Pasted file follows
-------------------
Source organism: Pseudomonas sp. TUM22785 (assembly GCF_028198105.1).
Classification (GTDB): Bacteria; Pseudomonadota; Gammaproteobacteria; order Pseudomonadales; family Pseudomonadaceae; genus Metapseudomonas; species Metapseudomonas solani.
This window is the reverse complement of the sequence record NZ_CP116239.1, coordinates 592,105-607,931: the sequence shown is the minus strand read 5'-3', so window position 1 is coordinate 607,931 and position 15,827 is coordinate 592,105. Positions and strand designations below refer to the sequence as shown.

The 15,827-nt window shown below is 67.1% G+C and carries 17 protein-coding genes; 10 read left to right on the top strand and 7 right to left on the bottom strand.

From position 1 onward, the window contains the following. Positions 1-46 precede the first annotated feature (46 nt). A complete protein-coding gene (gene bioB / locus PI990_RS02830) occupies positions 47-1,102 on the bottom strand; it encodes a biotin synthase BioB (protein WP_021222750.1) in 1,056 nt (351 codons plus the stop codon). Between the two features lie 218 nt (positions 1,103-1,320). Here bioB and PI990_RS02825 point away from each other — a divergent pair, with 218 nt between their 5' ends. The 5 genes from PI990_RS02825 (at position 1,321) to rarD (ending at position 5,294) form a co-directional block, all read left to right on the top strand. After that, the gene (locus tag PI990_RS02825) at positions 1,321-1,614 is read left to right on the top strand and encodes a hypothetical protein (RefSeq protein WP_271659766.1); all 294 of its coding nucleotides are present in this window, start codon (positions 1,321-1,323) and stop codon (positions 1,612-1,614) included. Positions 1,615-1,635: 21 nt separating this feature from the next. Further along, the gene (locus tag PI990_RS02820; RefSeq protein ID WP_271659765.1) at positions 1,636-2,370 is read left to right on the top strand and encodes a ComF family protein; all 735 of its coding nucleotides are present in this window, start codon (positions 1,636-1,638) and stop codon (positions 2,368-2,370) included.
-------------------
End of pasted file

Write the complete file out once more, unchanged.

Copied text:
Source organism: Pseudomonas sp. TUM22785 (assembly GCF_028198105.1).
Classification (GTDB): Bacteria; Pseudomonadota; Gammaproteobacteria; order Pseudomonadales; family Pseudomonadaceae; genus Metapseudomonas; species Metapseudomonas solani.
This window is the reverse complement of the sequence record NZ_CP116239.1, coordinates 592,105-607,931: the sequence shown is the minus strand read 5'-3', so window position 1 is coordinate 607,931 and position 15,827 is coordinate 592,105. Positions and strand designations below refer to the sequence as shown.

The 15,827-nt window shown below is 67.1% G+C and carries 17 protein-coding genes; 10 read left to right on the top strand and 7 right to left on the bottom strand.

From position 1 onward, the window contains the following. Positions 1-46 precede the first annotated feature (46 nt). A complete protein-coding gene (gene bioB / locus PI990_RS02830) occupies positions 47-1,102 on the bottom strand; it encodes a biotin synthase BioB (protein WP_021222750.1) in 1,056 nt (351 codons plus the stop codon). Between the two features lie 218 nt (positions 1,103-1,320). Here bioB and PI990_RS02825 point away from each other — a divergent pair, with 218 nt between their 5' ends. The 5 genes from PI990_RS02825 (at position 1,321) to rarD (ending at position 5,294) form a co-directional block, all read left to right on the top strand. After that, the gene (locus tag PI990_RS02825) at positions 1,321-1,614 is read left to right on the top strand and encodes a hypothetical protein (RefSeq protein WP_271659766.1); all 294 of its coding nucleotides are present in this window, start codon (positions 1,321-1,323) and stop codon (positions 1,612-1,614) included. Positions 1,615-1,635: 21 nt separating this feature from the next. Further along, the gene (locus tag PI990_RS02820; RefSeq protein ID WP_271659765.1) at positions 1,636-2,370 is read left to right on the top strand and encodes a ComF family protein; all 735 of its coding nucleotides are present in this window, start codon (positions 1,636-1,638) and stop codon (positions 2,368-2,370) included.